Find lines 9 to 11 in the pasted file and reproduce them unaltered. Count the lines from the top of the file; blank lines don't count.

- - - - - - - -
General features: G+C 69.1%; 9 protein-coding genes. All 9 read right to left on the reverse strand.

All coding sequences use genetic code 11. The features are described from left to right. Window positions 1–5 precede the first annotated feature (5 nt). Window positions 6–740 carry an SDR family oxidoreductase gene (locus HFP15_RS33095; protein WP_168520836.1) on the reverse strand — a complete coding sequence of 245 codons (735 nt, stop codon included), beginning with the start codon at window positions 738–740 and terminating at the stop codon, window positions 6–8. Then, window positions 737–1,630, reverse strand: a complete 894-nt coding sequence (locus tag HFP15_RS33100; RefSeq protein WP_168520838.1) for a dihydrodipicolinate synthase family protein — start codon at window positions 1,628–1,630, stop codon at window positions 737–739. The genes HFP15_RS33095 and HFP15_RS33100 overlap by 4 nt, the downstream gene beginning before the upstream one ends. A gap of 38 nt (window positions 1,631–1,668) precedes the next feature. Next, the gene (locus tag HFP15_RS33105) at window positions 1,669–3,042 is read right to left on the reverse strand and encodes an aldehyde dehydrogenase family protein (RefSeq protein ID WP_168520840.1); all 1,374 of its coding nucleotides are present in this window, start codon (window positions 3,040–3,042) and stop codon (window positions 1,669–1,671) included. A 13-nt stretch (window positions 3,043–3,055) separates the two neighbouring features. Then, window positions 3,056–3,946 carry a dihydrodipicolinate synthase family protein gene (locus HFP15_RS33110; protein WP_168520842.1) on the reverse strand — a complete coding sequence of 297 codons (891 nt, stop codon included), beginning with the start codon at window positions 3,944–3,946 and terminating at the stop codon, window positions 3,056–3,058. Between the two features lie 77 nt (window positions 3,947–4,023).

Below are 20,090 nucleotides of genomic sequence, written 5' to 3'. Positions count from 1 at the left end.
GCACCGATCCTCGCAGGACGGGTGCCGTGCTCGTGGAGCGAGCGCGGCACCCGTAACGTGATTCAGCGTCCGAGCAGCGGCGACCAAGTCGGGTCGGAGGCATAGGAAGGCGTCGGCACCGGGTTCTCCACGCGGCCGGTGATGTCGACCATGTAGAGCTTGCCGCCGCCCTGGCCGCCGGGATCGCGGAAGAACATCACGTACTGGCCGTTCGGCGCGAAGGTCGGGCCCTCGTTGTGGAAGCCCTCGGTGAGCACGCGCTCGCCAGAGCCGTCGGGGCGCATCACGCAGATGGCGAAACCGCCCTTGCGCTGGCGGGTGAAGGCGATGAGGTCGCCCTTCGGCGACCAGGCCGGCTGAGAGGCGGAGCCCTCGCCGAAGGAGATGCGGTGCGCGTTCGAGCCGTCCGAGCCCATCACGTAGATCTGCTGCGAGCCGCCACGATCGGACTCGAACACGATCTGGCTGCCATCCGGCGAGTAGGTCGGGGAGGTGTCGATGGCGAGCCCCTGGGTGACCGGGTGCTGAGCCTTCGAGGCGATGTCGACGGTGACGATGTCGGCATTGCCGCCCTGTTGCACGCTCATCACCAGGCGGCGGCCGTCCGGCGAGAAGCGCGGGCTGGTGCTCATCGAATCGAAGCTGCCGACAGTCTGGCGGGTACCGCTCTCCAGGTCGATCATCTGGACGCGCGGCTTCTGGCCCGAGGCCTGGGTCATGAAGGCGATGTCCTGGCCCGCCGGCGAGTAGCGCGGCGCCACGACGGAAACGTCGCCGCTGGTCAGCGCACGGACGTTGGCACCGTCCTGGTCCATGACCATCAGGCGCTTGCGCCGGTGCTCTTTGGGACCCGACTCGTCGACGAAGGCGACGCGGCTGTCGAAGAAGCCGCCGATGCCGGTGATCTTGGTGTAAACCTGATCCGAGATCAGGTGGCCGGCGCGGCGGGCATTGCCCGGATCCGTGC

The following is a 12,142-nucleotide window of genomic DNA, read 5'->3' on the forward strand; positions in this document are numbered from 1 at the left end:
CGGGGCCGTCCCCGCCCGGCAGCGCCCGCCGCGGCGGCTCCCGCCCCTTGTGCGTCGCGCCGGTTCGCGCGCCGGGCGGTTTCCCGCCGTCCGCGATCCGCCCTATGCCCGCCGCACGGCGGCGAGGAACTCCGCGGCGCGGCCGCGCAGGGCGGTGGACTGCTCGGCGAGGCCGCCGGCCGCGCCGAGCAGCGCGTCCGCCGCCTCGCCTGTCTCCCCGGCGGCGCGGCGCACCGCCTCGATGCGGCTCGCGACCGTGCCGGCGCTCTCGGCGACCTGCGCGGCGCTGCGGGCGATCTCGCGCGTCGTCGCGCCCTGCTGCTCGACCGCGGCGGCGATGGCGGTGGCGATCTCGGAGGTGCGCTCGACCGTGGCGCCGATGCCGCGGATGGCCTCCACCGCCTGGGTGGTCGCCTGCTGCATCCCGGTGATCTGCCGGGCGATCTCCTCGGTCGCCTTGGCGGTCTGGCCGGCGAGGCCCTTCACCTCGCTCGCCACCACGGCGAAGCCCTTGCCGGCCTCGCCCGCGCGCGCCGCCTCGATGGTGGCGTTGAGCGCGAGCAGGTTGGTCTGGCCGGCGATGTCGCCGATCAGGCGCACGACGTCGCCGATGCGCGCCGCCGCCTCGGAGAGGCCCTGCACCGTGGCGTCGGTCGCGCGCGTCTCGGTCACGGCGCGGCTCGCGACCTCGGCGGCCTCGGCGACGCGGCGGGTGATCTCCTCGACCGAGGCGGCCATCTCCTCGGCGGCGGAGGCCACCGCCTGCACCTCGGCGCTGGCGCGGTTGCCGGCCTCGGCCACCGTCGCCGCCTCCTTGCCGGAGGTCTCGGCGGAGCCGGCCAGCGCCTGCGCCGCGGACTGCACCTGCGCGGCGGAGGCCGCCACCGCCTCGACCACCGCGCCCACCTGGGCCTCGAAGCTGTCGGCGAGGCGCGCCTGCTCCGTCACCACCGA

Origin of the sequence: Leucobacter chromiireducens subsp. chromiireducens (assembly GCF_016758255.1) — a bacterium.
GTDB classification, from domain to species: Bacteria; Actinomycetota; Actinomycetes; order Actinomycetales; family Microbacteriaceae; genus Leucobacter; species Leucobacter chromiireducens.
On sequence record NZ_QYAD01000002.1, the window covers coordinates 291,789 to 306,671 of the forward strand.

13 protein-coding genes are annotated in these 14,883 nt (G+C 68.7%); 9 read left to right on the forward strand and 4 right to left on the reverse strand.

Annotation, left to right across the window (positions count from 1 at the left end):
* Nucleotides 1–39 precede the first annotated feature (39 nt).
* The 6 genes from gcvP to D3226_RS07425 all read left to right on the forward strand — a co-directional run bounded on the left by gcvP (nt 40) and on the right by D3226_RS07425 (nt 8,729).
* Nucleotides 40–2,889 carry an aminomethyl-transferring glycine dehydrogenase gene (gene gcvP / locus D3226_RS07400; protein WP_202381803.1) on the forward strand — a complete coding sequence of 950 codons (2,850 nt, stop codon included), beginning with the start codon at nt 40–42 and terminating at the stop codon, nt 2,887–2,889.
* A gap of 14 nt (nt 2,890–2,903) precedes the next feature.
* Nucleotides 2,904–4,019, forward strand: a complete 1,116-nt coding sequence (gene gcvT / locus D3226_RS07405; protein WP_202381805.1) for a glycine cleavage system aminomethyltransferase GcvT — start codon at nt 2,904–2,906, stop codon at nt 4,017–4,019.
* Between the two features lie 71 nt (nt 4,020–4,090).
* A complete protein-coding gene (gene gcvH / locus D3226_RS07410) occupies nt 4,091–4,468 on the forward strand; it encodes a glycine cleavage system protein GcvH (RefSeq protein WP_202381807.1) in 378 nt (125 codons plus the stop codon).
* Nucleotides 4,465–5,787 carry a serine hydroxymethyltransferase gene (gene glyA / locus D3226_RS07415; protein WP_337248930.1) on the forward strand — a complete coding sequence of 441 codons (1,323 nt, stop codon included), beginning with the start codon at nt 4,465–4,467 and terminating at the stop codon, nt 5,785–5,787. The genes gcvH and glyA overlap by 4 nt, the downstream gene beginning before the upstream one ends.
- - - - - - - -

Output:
On sequence record NZ_QYAD01000002.1, the window covers coordinates 291,789 to 306,671 of the forward strand.

13 protein-coding genes are annotated in these 14,883 nt (G+C 68.7%); 9 read left to right on the forward strand and 4 right to left on the reverse strand.

Annotation, left to right across the window (positions count from 1 at the left end):